With his finances shored up, thanks in part to subsidies from the Norwegian government, his boats caught huge quantities of fish. At one point, they pulled in 600,000 to 800,000 pollock per day, Rokke estimates, generating more than $18 million in annual sales (roughly $45 million in today’s dollars). The highest-quality fish were filleted and sold. The trimmings became fishmeal and fish oil.
“Eventually Rokke’s company controlled 40% of the American pollock harvest,” writes ecologist Kevin M. Bailey in his book Billion-Dollar Fish. But as American Seafoods expanded globally, Bailey says, it “was involved in enterprises from Russia to Argentina that were accused of overfishing.” (Rokke disputes this.)
In 1990, Rokke turned his attention back to Norway as the country reeled from an economic crisis. “Very few had excess cash,” he says. “I had that. . . . So I bought as much as I could get my hands on.”
Among his acquisitions: a clothing company, a sporting-goods chain and large swaths of commercial real estate. “He came sort of out of nowhere,” says Knut Sogner, a professor of economic history at BI Norwegian Business School.
In 1996, Rokke bought a controlling interest in Aker, one of Norway’s largest conglomerates, concentrated in shipbuilding and offshore drilling services. (Aker is now the name of Rokke’s public company; his portfolio collectively generates $9.4 billion in annual revenue.)
Then came a dose of hubris. In 2002, Rokke was struggling to obtain a license to operate his 56-foot yacht, Celina Bella. He skirted the law, paying Swedish officials $10,000 for the permit. “I wanted to have the license done in the least painful way,” he says, claiming he didn’t know the arrangement was illegal. Prosecutors discovered the payoff, and Rokke was sentenced to 120 days in jail. He served 23.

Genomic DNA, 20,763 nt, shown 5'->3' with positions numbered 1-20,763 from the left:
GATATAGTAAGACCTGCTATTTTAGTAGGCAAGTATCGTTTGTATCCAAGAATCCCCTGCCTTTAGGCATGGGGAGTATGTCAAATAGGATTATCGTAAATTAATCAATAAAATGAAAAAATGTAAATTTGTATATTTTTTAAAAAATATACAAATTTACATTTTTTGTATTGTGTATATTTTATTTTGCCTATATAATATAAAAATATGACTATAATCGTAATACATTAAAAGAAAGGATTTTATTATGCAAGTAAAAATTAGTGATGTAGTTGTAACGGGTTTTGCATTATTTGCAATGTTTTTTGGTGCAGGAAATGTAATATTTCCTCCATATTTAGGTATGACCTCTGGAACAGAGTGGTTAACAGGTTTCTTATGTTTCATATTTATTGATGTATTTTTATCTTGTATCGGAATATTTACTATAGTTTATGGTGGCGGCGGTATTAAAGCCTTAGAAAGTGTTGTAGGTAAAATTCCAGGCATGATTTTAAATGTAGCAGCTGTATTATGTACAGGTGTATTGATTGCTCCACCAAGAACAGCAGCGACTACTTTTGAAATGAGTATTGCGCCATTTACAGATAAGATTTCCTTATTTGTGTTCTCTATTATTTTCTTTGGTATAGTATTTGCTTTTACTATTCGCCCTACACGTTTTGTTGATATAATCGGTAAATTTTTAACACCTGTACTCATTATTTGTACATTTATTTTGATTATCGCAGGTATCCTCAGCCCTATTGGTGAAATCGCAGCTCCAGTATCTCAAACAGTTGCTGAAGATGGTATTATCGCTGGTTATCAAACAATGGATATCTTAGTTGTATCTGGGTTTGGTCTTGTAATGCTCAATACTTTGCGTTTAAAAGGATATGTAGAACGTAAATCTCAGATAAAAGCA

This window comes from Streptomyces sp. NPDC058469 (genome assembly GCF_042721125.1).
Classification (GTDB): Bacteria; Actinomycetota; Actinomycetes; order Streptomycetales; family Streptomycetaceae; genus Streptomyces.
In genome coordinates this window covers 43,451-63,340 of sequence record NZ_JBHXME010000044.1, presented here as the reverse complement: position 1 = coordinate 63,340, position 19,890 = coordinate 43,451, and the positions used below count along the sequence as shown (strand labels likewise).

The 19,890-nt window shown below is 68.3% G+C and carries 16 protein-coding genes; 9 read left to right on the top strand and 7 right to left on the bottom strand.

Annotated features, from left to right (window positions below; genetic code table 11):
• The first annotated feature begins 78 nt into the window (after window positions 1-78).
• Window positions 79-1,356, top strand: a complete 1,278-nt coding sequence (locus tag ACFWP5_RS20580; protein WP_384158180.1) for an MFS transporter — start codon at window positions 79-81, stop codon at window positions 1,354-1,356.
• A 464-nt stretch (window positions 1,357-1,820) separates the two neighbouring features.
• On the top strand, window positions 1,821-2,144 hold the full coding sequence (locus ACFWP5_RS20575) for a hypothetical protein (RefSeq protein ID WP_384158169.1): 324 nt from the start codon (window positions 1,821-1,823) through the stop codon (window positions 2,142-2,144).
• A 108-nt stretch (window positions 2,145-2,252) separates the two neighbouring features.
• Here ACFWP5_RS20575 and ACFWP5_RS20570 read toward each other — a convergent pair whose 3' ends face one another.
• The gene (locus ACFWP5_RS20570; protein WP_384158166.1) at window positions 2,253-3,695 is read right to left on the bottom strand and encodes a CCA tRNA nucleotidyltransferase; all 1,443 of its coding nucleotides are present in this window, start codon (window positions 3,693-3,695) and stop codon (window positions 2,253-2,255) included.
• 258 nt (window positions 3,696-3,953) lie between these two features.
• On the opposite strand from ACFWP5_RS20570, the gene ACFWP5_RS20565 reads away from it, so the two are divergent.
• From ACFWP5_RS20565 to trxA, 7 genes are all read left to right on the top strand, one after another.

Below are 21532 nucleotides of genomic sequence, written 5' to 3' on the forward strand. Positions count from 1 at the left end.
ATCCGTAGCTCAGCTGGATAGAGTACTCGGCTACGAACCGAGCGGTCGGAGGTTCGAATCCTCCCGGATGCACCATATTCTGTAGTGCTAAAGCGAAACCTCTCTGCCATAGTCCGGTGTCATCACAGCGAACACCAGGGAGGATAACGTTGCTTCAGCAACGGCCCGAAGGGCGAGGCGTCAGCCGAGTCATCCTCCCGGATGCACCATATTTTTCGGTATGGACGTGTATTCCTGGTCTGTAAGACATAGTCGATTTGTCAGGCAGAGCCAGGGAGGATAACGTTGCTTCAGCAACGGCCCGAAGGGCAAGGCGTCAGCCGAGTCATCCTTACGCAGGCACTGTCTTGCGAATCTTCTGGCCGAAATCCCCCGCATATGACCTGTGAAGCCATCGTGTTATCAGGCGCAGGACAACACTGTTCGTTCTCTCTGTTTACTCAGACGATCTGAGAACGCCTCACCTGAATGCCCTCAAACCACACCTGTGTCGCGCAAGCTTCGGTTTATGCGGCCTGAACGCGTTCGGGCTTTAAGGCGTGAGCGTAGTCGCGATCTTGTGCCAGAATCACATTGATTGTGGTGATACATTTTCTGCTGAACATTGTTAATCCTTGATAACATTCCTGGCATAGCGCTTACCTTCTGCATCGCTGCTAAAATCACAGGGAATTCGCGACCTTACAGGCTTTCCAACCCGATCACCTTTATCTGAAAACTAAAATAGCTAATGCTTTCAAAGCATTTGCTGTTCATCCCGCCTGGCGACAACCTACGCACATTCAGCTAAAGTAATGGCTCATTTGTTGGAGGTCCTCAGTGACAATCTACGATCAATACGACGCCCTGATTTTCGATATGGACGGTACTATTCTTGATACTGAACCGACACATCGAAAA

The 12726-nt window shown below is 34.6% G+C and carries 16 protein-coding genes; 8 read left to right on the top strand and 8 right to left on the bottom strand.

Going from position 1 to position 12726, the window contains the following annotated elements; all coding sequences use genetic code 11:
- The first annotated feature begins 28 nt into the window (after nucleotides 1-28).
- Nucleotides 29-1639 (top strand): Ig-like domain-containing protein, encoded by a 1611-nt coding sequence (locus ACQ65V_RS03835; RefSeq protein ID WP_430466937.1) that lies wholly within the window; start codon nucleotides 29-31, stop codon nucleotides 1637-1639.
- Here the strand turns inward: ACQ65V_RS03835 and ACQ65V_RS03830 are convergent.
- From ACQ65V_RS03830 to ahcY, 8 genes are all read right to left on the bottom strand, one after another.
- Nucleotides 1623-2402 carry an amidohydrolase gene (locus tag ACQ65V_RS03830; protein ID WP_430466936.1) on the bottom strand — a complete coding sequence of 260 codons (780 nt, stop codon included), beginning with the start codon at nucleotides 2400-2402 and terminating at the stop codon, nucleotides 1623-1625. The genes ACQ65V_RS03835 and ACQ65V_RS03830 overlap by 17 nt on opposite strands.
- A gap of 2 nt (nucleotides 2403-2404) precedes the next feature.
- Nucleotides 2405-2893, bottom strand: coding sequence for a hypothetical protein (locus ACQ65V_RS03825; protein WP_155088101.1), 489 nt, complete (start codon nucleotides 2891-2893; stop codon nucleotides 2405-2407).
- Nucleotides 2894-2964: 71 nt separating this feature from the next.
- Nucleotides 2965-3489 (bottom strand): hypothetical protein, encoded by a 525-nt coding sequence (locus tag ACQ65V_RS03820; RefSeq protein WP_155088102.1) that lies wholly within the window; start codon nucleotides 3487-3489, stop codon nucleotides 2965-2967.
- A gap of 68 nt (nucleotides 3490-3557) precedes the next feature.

Once free, Rokke kept investing in energy, which makes up about a fifth of Norway’s economy. He established an offshore oil outfit, Aker Drilling, in 2005 and acquired Marathon Oil Norway for $2.7 billion in 2014. But he worried about his legacy. “I haven’t invested in any infrastructure, I haven’t built a road,” he remembers thinking. “Basically, I’m a harvester.”
To that end, in 2017 he established Rev Ocean, the nonprofit that oversees the superyacht. He sought out Nina Jensen, then the head of World Wildlife Fund Norway, to lead it. The environmentalist wasn’t impressed. “Kjell Inge called me up and asked me if I wanted to work on the project with him,” Jensen says. “I said instantly, ‘no.’ ”
But the man who had spent years salvaging his company from fires and sunken vessels was not easily turned aside. Eventually Jensen signed on. Now she champions their unusual alliance: “At the end of the day, if a biologist and conservationist can team up with a capitalist and an industrialist, that must be magic, right?”
The superyacht is Rev Ocean’s first project. There is also a plastic-waste-reduction effort in Ghana and plans for software that will centralize data about the ocean.
Jensen’s group occupies the third floor of Rokke’s corporate headquarters in Oslo, which it shares with Aker’s energy division. It’s a coincidence that highlights a glaring tension: While Rev Ocean works to clean the seas, Aker continues to pollute them.
That dissonance seems not to bother Rokke. “If you want to be a problem solver, by nature you’re an optimist,” he says. The critics, well, “They’re not part of the solution.”